The Physiology / Surgery Core (PSC;Core C), used by all of the Projects of this PPG, will offer integrated services for assessing heart function and structure in settings that mimic cardiac pathology in mice. Accordingly, Core C will maintain equipment and provide staffing to offer Projects the following services: 1) Physiology: echocardiography, invasive hemodynamics, isolated working heart preparation, and 2) Surgery: in vivo myocardial infarction, reperfusion, transaortic constriction, and intramyocardial adoptive transfer cell injection. The PSC is centrally located in the SDSU BioScience Center, which houses the SDSU Heart Institute labs and administrative offices. The PSC is composed of fully equipped surgery and physiology suites and dedicated mouse holding rooms. PPG investigators both institutions will be able to fully utilize PSC resources with """"""""on demand"""""""" availability of two part-time trained cardiac surgeons, a physiology technician, and a mouse husbandry specialist. All required equipment including a Visualsonics Vevo 770 and Scisense hemodynamic assessment package are in place and operational in the PSC. The PSC is under the direction of Dr. Mark Sussman, who has a legacy of publications in the techniques offered by core and is well versed in administration of such services for Program participants. Dr. Glembotski brings his decades of experience in mouse physiology and surgery as co-Director of the PSC. An additional advantage of the PSC is that it adjoins the SDSU Heart Institute Mouse Genetics Center, which facilitates the generation and use of genetically modified mice by Projects. The PSC was designed specifically to serve this multi-institutional PPG;accordingly, it will maximize collaborations between projects, thus enhancing the synergy of this integrated research program. The PSC complements and integrates with the Cell Biology / Histology Core (CBHC) by serving as the location where principles discovered using cells generated with cells from the CBHC will be assessed in a pathophysiological in vivo context that mimics cardiomyopathic conditions. The PSC will be equally used by all four Projects of the Program.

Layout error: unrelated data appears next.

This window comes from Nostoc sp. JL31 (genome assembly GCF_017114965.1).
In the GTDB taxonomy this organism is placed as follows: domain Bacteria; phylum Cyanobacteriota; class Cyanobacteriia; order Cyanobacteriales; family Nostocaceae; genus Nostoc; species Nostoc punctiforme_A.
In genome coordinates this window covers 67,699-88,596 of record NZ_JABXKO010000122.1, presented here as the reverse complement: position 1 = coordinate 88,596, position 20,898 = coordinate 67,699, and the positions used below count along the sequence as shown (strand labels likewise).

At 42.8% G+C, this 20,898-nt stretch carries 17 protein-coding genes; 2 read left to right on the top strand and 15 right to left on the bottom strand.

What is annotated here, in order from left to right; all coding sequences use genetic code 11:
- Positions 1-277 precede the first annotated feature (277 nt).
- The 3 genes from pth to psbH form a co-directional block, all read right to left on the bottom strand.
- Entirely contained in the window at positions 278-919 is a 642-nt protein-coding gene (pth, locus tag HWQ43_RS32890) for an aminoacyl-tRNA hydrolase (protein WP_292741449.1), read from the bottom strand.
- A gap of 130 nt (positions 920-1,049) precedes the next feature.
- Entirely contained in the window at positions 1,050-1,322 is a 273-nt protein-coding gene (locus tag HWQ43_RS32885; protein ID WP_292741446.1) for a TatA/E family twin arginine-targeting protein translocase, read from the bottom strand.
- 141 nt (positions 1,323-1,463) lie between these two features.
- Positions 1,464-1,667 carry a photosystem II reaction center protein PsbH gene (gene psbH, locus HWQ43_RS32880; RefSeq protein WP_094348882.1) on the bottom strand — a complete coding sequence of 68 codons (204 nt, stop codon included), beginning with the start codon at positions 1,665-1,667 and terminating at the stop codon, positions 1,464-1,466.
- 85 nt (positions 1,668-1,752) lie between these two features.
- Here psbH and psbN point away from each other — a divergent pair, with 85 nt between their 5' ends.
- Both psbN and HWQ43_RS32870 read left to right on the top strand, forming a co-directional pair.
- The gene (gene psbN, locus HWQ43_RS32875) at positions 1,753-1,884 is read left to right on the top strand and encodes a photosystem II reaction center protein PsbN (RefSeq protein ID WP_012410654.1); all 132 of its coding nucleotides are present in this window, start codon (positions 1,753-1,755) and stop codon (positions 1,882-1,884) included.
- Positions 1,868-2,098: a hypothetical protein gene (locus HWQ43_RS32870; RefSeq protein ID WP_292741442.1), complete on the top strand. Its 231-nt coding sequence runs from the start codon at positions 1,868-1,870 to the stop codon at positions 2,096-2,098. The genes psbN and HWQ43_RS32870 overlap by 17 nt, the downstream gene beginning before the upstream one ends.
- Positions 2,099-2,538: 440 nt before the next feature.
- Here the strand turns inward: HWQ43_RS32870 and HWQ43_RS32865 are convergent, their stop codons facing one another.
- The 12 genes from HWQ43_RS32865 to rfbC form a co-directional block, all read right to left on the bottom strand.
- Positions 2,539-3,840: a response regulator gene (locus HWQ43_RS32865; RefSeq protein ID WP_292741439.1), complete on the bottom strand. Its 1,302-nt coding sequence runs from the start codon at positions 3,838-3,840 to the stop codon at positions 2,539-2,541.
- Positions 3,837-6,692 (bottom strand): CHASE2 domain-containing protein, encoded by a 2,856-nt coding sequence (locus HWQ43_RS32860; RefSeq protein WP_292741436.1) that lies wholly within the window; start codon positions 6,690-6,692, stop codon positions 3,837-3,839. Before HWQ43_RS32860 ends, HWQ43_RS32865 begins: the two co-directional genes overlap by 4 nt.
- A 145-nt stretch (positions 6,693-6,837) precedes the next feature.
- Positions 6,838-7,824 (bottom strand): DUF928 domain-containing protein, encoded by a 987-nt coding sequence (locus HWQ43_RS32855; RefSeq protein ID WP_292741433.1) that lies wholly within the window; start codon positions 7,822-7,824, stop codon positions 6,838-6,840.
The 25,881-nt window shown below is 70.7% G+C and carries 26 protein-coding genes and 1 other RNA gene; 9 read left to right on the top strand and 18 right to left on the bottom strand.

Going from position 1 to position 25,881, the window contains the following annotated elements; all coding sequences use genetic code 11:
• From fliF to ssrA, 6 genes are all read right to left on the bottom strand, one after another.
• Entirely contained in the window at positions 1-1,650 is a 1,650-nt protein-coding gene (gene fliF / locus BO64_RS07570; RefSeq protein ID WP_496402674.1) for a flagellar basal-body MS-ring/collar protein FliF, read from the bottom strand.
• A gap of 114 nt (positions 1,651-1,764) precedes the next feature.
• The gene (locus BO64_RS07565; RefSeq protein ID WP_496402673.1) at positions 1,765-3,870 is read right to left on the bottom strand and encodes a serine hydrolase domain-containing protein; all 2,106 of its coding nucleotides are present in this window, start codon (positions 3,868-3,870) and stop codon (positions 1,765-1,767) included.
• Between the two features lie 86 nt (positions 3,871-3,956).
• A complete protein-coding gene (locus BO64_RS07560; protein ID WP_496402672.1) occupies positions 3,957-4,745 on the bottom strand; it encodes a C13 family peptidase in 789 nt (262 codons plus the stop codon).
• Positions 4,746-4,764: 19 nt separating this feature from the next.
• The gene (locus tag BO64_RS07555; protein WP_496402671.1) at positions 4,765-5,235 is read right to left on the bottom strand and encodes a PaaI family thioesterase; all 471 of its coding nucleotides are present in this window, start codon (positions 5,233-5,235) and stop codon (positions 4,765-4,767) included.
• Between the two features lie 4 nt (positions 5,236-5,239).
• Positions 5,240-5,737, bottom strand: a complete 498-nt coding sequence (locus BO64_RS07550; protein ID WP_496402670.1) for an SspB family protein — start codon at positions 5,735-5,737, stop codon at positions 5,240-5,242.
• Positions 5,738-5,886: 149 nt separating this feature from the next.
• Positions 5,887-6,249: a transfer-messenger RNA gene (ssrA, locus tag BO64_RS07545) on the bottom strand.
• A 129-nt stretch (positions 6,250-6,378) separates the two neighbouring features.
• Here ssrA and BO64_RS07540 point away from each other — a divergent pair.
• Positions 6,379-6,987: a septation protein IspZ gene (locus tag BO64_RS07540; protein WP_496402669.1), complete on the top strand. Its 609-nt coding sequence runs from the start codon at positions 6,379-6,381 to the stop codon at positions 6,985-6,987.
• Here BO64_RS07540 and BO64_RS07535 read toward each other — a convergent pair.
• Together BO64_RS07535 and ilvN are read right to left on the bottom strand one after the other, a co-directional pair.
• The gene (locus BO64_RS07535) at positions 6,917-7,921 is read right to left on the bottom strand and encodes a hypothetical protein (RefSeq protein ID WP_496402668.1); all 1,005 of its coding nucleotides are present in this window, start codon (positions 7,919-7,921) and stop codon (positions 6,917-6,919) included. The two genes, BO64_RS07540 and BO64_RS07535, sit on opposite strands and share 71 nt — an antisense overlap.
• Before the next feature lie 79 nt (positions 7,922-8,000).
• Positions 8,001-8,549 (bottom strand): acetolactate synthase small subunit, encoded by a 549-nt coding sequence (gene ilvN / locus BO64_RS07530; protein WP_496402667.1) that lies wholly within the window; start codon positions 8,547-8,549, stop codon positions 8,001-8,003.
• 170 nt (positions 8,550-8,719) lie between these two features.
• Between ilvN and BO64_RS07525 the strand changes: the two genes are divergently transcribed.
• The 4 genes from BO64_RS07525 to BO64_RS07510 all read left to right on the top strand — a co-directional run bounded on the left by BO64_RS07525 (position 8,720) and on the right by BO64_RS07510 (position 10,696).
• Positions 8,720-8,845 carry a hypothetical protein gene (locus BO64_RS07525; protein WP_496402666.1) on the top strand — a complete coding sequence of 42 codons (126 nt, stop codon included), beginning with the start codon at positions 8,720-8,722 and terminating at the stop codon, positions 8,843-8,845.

The Program is designed to assess mechanisms to restore myocardial healing in the damaged heart, which can only be property tested with an in vivo model system that allows for creation of pathophysiological damage that mimics the human disease conditions of hypertrophy and infarction. This core facility provides both the capabilities to create such models in mice and then evaluate the ability of the heart to recover.
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|Shires, Sarah E; Kitsis, Richard N; Gustafsson, Åsa B (2017) Beyond Mitophagy: The Diversity and Complexity of Parkin Function. Circ Res 120:1234-1236|
|Monsanto, Megan M; Wang, Bingyan J; Sussman, Mark A (2017) Synthetic MSC? Nothing Beats the Real Thing. Circ Res 120:1694-1695|
|Khalafalla, Farid G; Greene, Steven; Khan, Hashim et al. (2017) P2Y2 Nucleotide Receptor Prompts Human Cardiac Progenitor Cell Activation by Modulating Hippo Signaling. Circ Res 121:1224-1236|
|Kubli, Dieter A; Sussman, Mark A (2017) Eat, breathe, ROS: controlling stem cell fate through metabolism. Expert Rev Cardiovasc Ther 15:345-356|
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|Sussman, Mark A (2017) A Matter of Opinion. Circ Res 120:36-38|
|Gray, Charles B B; Suetomi, Takeshi; Xiang, Sunny et al. (2017) CaMKII? subtypes differentially regulate infarct formation following ex vivo myocardial ischemia/reperfusion through NF-?B and TNF-?. J Mol Cell Cardiol 103:48-55|
|Giricz, Zoltán; Varga, Zoltán V; Koncsos, Gábor et al. (2017) Autophagosome formation is required for cardioprotection by chloramphenicol. Life Sci 186:11-16|
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